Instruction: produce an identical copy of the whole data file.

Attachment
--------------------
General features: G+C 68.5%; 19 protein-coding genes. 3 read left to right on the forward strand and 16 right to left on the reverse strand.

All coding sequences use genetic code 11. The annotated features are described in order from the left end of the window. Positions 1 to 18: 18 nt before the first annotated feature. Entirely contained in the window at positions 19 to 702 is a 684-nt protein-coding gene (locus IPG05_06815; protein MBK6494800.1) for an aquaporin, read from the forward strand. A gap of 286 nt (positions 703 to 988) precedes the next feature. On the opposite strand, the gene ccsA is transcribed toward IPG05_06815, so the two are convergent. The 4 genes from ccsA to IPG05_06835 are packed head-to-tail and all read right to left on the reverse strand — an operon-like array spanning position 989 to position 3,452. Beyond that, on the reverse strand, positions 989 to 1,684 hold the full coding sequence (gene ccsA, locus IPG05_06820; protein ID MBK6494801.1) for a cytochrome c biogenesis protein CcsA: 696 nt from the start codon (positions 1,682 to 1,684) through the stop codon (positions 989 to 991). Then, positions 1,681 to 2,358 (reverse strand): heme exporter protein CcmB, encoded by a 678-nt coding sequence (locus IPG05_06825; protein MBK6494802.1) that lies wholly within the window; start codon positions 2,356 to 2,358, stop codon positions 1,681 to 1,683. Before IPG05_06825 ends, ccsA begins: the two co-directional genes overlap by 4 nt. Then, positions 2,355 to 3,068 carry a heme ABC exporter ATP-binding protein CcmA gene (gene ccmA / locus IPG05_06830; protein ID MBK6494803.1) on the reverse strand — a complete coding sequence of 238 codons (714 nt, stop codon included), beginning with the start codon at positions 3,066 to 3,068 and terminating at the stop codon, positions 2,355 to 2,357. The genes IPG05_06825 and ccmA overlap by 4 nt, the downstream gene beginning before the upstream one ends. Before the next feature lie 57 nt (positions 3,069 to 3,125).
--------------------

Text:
General features: G+C 68.5%; 19 protein-coding genes. 3 read left to right on the forward strand and 16 right to left on the reverse strand.

All coding sequences use genetic code 11. The annotated features are described in order from the left end of the window. Positions 1 to 18: 18 nt before the first annotated feature. Entirely contained in the window at positions 19 to 702 is a 684-nt protein-coding gene (locus IPG05_06815; protein MBK6494800.1) for an aquaporin, read from the forward strand. A gap of 286 nt (positions 703 to 988) precedes the next feature. On the opposite strand, the gene ccsA is transcribed toward IPG05_06815, so the two are convergent. The 4 genes from ccsA to IPG05_06835 are packed head-to-tail and all read right to left on the reverse strand — an operon-like array spanning position 989 to position 3,452. Beyond that, on the reverse strand, positions 989 to 1,684 hold the full coding sequence (gene ccsA, locus IPG05_06820; protein ID MBK6494801.1) for a cytochrome c biogenesis protein CcsA: 696 nt from the start codon (positions 1,682 to 1,684) through the stop codon (positions 989 to 991). Then, positions 1,681 to 2,358 (reverse strand): heme exporter protein CcmB, encoded by a 678-nt coding sequence (locus IPG05_06825; protein MBK6494802.1) that lies wholly within the window; start codon positions 2,356 to 2,358, stop codon positions 1,681 to 1,683. Before IPG05_06825 ends, ccsA begins: the two co-directional genes overlap by 4 nt. Then, positions 2,355 to 3,068 carry a heme ABC exporter ATP-binding protein CcmA gene (gene ccmA / locus IPG05_06830; protein ID MBK6494803.1) on the reverse strand — a complete coding sequence of 238 codons (714 nt, stop codon included), beginning with the start codon at positions 3,066 to 3,068 and terminating at the stop codon, positions 2,355 to 2,357. The genes IPG05_06825 and ccmA overlap by 4 nt, the downstream gene beginning before the upstream one ends. Before the next feature lie 57 nt (positions 3,069 to 3,125).